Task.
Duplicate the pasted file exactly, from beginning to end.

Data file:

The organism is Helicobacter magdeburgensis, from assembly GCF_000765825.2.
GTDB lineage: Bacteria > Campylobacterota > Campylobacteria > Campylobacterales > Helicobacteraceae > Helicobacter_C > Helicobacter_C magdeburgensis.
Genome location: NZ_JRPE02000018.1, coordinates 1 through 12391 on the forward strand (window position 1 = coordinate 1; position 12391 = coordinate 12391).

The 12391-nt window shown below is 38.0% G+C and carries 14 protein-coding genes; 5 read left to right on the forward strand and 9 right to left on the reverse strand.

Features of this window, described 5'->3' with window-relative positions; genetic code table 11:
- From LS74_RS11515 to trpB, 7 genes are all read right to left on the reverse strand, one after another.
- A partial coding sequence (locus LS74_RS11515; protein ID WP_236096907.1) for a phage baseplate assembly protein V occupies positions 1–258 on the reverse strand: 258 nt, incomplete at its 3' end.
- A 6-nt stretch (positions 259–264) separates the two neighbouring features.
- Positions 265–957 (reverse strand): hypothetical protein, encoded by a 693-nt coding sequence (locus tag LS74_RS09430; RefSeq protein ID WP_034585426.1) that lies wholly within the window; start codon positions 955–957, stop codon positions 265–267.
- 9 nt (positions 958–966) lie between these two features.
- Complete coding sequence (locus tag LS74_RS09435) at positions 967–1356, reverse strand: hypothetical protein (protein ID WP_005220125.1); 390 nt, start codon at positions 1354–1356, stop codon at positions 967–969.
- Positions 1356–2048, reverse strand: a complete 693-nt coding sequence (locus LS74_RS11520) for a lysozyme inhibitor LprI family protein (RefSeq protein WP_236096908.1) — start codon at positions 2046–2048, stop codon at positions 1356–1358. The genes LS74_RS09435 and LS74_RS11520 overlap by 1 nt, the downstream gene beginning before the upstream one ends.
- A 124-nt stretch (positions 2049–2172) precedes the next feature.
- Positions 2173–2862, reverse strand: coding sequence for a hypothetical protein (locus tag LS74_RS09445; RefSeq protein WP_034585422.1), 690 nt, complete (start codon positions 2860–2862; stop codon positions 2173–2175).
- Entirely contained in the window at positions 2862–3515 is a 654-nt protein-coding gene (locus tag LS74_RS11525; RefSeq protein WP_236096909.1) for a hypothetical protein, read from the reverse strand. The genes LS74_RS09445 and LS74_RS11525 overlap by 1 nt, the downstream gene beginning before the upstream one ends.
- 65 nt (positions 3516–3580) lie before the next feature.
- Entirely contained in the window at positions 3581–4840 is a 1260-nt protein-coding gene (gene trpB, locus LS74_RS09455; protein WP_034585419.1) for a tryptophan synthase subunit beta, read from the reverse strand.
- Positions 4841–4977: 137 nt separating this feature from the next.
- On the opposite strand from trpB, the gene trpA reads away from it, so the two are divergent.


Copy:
The organism is Helicobacter magdeburgensis, from assembly GCF_000765825.2.
GTDB lineage: Bacteria > Campylobacterota > Campylobacteria > Campylobacterales > Helicobacteraceae > Helicobacter_C > Helicobacter_C magdeburgensis.
Genome location: NZ_JRPE02000018.1, coordinates 1 through 12391 on the forward strand (window position 1 = coordinate 1; position 12391 = coordinate 12391).

The 12391-nt window shown below is 38.0% G+C and carries 14 protein-coding genes; 5 read left to right on the forward strand and 9 right to left on the reverse strand.

Features of this window, described 5'->3' with window-relative positions; genetic code table 11:
- From LS74_RS11515 to trpB, 7 genes are all read right to left on the reverse strand, one after another.
- A partial coding sequence (locus LS74_RS11515; protein ID WP_236096907.1) for a phage baseplate assembly protein V occupies positions 1–258 on the reverse strand: 258 nt, incomplete at its 3' end.
- A 6-nt stretch (positions 259–264) separates the two neighbouring features.
- Positions 265–957 (reverse strand): hypothetical protein, encoded by a 693-nt coding sequence (locus tag LS74_RS09430; RefSeq protein ID WP_034585426.1) that lies wholly within the window; start codon positions 955–957, stop codon positions 265–267.
- 9 nt (positions 958–966) lie between these two features.
- Complete coding sequence (locus tag LS74_RS09435) at positions 967–1356, reverse strand: hypothetical protein (protein ID WP_005220125.1); 390 nt, start codon at positions 1354–1356, stop codon at positions 967–969.
- Positions 1356–2048, reverse strand: a complete 693-nt coding sequence (locus LS74_RS11520) for a lysozyme inhibitor LprI family protein (RefSeq protein WP_236096908.1) — start codon at positions 2046–2048, stop codon at positions 1356–1358. The genes LS74_RS09435 and LS74_RS11520 overlap by 1 nt, the downstream gene beginning before the upstream one ends.
- A 124-nt stretch (positions 2049–2172) precedes the next feature.
- Positions 2173–2862, reverse strand: coding sequence for a hypothetical protein (locus tag LS74_RS09445; RefSeq protein WP_034585422.1), 690 nt, complete (start codon positions 2860–2862; stop codon positions 2173–2175).
- Entirely contained in the window at positions 2862–3515 is a 654-nt protein-coding gene (locus tag LS74_RS11525; RefSeq protein WP_236096909.1) for a hypothetical protein, read from the reverse strand. The genes LS74_RS09445 and LS74_RS11525 overlap by 1 nt, the downstream gene beginning before the upstream one ends.
- 65 nt (positions 3516–3580) lie before the next feature.
- Entirely contained in the window at positions 3581–4840 is a 1260-nt protein-coding gene (gene trpB, locus LS74_RS09455; protein WP_034585419.1) for a tryptophan synthase subunit beta, read from the reverse strand.
- Positions 4841–4977: 137 nt separating this feature from the next.
- On the opposite strand from trpB, the gene trpA reads away from it, so the two are divergent.